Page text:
You’re better off watching the kid from “Glee” perform it:

He’s single and pretty much lacking all sociopolitical power as a gay teenage boy. And his use of j-setting seems more appropriate than Beyonce’s.

Perhaps You Know the Type

He’s a scholar arrived for a dinner party, an invited lecturer the next day at a well-respected university. The dinner has been arranged as a welcome and almost all of the attendees are themselves academics.

He’s friendly in his attempts to ask at least one question of everyone there and duly complimentary to the hosts for their fine meal and excellent after-dinner drinks. He is, in many ways, a charming dinner guest with impeccable table manners and an assured yet relaxed demeanor. In many ways, it’s a perfectly lovely evening.  In all good conscience, how could someone complain?

Well, for one, he tends to be more than just a bit of a name-dropper: “Ruth at the National Museum,” “Anne at Duke,” “Sam at Berkeley.” Perhaps you know the type: he’s apparently on a first-name basis with every major scholar you’ve heard of. Not only does he know them, it seems, but he feels comfortable delineating their character traits or professional situations, such as “she’s really difficult to work with, of course” or “It’s really not much of a situation to be in there. Things aren’t good overall at the university and they haven’t been very supportive.”

From how he talks, he is clearly an insider. He gives off the air of someone who went to school with this one, or was on that grant with that one, or spent that week at Dartmouth with so-and-so, and on and on…  But at some point in the evening, perhaps over those lovingly prepared tubers your hostess bought especially at the local farmer’s market in honor of his arrival, you ask of yourself, “An insider to whom, or to what?” Well, apparently, to pretty much everyone who is anyone, and to all of the key current debates in academia. With all the close relationships he has formed with so many important scholars, as well as with so many prominent institutions, it’s a wonder he has time to get any work done.

Oh, but he has, and he’s more than happy to tell you about it. “I started the first something-something program in the country”, “When I was at Yale…”, “When I was speaking at Champaign-Urbana…”, “I just spoke at Maryland…”, “My article on…”, “I was asked to be a consultant on…” and on it goes.

Some things he seems to get curiously wrong, such as the definition of irony, which apparently began in the 1950s (!), and some things he just doesn’t know, such as who A-Rod is.    Now, baseball can be a very boring game for those who never really played or who were never introduced to it in any real way, and certainly no one needs to be a baseball fan, or even passingly familiar with the game, to be honest.  But, I must say, the lack of cultural currency in not knowing who Alex Rodriguez is just seems to me to be a bit beyond the pale, even for the aesthete that he clearly is.  That’s just part of being tuned in to the broader culture in the most basic of ways.    Alex Rodriguez makes $25 million just playing baseball each year.  Even elitist academic snobs should know who he is.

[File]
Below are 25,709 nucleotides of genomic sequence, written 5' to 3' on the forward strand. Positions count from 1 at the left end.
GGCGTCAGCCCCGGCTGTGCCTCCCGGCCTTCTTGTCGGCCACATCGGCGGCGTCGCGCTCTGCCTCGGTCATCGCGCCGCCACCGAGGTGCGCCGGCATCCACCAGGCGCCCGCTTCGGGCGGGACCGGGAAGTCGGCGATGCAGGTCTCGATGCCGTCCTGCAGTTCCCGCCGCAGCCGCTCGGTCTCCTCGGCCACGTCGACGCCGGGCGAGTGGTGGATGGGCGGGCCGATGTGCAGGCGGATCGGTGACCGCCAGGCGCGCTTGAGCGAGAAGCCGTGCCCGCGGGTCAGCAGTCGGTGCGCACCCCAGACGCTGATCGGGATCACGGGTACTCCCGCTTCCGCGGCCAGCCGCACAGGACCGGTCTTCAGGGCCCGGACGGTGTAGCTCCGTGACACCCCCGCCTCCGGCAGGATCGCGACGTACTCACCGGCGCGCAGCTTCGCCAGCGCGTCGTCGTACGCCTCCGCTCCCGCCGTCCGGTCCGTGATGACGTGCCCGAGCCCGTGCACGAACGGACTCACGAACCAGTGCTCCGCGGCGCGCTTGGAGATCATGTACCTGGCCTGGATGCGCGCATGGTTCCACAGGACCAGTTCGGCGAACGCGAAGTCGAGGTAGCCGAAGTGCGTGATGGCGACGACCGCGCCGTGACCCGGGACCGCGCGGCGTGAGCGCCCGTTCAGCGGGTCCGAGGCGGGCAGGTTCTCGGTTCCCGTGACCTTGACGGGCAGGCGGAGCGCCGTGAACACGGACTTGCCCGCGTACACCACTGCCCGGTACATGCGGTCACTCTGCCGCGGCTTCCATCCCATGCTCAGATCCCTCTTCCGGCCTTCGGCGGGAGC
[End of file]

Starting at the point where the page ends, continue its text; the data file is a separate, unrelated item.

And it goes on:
None of this, by the way, is meant to impugn the quality of his work. To give him his due, he seems to be an accomplished scholar who has earned a number of prestigious fellowships and different positions at two highly prestigious universities. About the quality of his work, I cannot speak, for it is not in a field that I’m particularly familiar with; nor was I able to attend his lunchtime seminar nor his late-afternoon lecture.  I was a guest at the welcome dinner and pleased to be included in the evening. This is really meant to address how he interacted with other scholars in his field at the institution to which he had been invited to speak.

I am writing this some time afterward.  The lecture went off smoothly, the visit was a success with the department and the university.  Things have changed in his professional situation, but I have never really forgotten this evening, which our host and hostess worked hard to pull off and in many ways went quite very nicely.